HomeChinese AmericanChinese American illustrator Ed Young dies at 91

Chinese American illustrator Ed Young dies at 91

Chinese American illustrator Ed Young has died at 91. According to The New York Times, his daughter Antonia confirmed that Young died on Sept. 29 at his home in Hastings-on-Hudson, New York.

Young illustrated close to 100 children’s books, winning several awards throughout his lifetime.

According to Publisher’s Weekly, Young was born on November 28, 1931 in Tianjin, China, a coal mining town. When he was 19, he immigrated to the U.S. on a student visa. He attended City College in San Francisco and the University of Illinois at Champaign-Urbana. At first, he studied architecture but later switched to art. He graduated from the graduated from Art Center College of Design in Pasadena, California, in 1957.

After college, Young pursued an advertising career in New York City. According to The New York Times, he would spend lunches drawing animals at the zoo. He hated his advertising job and decided to pursue a career as an illustrator.

Harper & Row editor Ursula Nordstrom helped kickstart Young’s illustrating career, Publisher’s Weekly reports. Nordstrom hired Young to draw for The Mean Mouse and Other Stories by Janice M. Udry. The book was published in 1962 and earned Young an award from the American Institute of Graphic Arts.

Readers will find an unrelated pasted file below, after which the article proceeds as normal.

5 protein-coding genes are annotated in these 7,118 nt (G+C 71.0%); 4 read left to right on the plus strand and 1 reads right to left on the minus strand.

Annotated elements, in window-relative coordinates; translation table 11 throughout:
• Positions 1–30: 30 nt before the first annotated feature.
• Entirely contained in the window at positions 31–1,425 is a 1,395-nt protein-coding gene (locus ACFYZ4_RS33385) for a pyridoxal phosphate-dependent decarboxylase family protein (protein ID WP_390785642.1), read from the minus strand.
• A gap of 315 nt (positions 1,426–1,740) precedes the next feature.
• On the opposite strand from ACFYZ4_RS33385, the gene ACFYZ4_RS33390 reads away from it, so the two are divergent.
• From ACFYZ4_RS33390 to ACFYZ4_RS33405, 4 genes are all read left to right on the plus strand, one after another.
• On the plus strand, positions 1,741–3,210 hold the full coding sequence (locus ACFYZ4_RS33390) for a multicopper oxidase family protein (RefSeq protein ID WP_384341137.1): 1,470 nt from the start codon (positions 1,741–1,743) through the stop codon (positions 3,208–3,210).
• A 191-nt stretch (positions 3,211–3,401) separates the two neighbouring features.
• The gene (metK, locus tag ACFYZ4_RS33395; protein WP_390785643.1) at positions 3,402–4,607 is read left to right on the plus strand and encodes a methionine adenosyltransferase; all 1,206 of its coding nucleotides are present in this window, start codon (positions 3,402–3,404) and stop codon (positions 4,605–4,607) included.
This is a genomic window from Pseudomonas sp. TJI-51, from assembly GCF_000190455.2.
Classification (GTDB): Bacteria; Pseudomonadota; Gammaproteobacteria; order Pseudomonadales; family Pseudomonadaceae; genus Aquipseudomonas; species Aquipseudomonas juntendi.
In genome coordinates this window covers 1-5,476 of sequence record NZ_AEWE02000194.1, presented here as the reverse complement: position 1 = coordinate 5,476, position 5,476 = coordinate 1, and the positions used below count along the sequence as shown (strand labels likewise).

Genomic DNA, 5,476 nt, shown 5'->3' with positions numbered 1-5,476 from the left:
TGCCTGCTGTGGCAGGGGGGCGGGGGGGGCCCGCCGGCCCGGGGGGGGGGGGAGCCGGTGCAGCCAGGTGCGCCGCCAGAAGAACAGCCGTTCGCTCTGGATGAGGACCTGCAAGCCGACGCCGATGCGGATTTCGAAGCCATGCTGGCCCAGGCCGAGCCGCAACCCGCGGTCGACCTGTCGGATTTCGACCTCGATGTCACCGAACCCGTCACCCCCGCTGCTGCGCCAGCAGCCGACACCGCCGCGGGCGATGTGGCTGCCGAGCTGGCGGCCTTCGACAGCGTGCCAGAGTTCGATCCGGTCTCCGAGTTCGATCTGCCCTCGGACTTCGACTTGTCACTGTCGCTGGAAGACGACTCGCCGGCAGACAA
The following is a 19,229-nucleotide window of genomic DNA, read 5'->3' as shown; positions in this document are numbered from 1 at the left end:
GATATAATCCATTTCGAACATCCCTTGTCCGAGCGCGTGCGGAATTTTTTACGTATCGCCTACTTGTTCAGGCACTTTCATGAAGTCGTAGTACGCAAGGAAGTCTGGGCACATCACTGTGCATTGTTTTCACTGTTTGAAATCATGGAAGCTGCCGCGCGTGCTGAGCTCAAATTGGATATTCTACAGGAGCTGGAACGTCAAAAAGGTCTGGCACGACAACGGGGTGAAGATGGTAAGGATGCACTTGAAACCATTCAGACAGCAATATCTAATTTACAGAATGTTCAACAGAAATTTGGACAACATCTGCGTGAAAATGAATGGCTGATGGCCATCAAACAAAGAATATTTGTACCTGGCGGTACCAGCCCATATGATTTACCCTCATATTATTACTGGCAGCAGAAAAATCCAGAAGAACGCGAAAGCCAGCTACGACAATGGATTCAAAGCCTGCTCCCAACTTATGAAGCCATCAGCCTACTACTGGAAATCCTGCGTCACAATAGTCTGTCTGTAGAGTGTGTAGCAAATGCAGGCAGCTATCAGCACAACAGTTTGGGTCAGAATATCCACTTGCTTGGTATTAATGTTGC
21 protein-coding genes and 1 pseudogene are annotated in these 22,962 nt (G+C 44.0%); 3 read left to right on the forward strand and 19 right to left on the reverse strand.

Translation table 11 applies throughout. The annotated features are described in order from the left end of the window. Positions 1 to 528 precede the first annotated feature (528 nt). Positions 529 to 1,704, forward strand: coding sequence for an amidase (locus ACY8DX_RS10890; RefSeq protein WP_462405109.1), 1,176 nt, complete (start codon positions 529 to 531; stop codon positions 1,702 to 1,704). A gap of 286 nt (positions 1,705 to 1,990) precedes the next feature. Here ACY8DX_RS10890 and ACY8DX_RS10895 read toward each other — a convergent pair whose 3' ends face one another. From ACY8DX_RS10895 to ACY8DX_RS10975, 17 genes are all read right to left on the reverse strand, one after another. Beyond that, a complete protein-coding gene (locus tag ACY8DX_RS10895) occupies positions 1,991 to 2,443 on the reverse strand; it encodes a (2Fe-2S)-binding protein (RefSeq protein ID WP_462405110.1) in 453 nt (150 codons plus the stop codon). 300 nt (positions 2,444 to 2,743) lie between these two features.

According to The New York Times, Young won three Caldecott Medals. He received the first medal in 1968 for his illustrations in “The Emperor and His Kite,” written by Jane Yolen.

Young hoped his illustrations would help children learn and grow.

“Before I am involved with a project I must be moved, and as I try something exciting, I grow,” he wrote on his website, according to Publisher’s Weekly. “It is my purpose to stimulate growth in the reader as an active participant as well. I feel the story has to be exciting, and a moving experience for a child.”

Young’s friends and colleagues admired his approach to illustrating.

“All the world was Ed’s paint box: a scrap of wrapping paper, a brown paper bag, a discarded piece of metal. Nothing was ever ‘found’ for Ed, every thing, every scrap, was something to be repurposed for art’s sake,” Patricia Lee Gauch, former editorial director of Philomel Books, said, according to Publisher’s Weekly.

Young is survived by two daughters.

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